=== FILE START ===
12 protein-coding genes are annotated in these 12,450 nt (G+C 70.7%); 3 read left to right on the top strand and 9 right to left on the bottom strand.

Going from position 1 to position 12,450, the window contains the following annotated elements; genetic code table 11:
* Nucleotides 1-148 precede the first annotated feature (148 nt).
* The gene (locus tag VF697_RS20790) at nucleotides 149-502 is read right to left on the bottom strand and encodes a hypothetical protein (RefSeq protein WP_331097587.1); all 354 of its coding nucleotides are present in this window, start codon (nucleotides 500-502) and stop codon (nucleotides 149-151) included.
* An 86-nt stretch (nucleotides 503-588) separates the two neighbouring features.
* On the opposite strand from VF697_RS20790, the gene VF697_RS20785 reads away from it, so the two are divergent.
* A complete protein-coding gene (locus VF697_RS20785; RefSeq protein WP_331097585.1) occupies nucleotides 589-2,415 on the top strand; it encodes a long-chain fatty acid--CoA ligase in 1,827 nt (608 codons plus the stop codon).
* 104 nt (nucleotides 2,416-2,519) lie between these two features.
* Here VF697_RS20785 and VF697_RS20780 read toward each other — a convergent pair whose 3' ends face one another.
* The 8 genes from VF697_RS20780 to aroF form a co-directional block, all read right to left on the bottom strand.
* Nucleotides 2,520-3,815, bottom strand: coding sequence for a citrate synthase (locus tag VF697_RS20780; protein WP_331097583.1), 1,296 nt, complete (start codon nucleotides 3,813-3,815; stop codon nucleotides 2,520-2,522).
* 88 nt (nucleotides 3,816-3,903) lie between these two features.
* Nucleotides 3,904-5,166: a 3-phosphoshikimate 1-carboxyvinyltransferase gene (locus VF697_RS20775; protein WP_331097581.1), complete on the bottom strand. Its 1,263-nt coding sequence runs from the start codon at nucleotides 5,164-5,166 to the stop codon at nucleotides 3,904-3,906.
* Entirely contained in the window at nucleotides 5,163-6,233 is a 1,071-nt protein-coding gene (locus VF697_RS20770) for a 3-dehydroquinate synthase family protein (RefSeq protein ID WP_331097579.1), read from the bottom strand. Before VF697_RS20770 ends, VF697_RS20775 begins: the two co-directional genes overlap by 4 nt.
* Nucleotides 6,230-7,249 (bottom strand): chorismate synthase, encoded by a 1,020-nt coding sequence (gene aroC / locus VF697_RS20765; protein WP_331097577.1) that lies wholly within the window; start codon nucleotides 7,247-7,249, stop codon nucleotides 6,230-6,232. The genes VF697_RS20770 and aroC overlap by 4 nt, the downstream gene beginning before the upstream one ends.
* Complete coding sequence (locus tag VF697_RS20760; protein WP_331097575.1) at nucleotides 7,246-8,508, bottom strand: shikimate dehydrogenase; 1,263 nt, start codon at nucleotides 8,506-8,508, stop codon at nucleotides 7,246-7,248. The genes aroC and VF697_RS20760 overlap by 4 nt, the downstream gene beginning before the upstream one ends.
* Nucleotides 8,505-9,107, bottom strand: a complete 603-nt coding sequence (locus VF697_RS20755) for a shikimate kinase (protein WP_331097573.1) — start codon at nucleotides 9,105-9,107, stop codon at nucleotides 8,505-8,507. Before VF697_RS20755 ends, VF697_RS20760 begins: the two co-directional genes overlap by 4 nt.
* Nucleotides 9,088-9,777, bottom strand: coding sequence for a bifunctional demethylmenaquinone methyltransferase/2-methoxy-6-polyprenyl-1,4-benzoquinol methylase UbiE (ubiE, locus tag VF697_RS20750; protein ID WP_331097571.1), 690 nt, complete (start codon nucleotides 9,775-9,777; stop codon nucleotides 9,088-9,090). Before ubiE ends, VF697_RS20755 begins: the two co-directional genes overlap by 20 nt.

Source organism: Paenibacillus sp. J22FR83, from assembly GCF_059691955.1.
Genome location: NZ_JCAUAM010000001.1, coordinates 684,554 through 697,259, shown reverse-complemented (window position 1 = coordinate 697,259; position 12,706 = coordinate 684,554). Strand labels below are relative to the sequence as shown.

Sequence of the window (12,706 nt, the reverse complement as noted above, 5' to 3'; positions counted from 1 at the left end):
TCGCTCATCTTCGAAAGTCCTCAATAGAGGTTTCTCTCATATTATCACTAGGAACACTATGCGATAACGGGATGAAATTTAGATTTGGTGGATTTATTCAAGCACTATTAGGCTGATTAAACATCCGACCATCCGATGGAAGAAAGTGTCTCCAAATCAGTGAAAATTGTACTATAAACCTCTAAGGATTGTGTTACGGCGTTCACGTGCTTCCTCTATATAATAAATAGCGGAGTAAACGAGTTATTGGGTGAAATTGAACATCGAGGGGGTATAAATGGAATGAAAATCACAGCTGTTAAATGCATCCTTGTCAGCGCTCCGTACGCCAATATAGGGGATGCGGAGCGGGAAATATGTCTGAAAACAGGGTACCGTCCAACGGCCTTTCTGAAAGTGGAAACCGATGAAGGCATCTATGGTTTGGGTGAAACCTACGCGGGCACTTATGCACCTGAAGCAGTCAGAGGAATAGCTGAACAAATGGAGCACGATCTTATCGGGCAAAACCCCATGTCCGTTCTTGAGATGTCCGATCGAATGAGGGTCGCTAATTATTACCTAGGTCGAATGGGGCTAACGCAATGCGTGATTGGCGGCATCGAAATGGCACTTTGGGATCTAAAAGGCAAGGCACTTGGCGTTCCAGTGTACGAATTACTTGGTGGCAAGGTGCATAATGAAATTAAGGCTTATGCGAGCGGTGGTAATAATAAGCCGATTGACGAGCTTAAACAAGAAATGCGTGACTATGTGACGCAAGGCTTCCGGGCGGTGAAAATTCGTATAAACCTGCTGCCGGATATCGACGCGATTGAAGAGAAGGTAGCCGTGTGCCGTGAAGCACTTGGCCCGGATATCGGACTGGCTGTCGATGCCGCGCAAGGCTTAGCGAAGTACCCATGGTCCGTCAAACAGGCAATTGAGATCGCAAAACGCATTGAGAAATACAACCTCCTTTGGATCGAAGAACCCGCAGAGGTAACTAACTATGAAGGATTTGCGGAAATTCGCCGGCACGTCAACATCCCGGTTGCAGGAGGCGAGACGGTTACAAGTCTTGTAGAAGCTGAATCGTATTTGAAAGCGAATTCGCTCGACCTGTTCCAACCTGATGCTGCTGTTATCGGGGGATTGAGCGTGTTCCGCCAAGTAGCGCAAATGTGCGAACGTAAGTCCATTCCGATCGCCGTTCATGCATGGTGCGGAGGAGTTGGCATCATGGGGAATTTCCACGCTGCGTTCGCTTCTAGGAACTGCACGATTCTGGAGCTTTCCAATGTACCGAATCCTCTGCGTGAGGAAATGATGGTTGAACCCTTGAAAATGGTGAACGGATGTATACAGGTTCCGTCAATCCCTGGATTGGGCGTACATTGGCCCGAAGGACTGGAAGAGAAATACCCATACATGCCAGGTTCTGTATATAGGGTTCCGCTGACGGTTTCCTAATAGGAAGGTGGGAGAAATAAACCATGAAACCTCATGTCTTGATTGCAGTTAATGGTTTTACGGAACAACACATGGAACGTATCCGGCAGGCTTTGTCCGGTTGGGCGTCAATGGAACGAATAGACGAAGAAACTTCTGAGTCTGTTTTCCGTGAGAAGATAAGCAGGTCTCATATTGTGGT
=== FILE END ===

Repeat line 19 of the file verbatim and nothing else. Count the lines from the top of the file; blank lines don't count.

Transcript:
Source organism: Paenibacillus sp. J22FR83, from assembly GCF_059691955.1.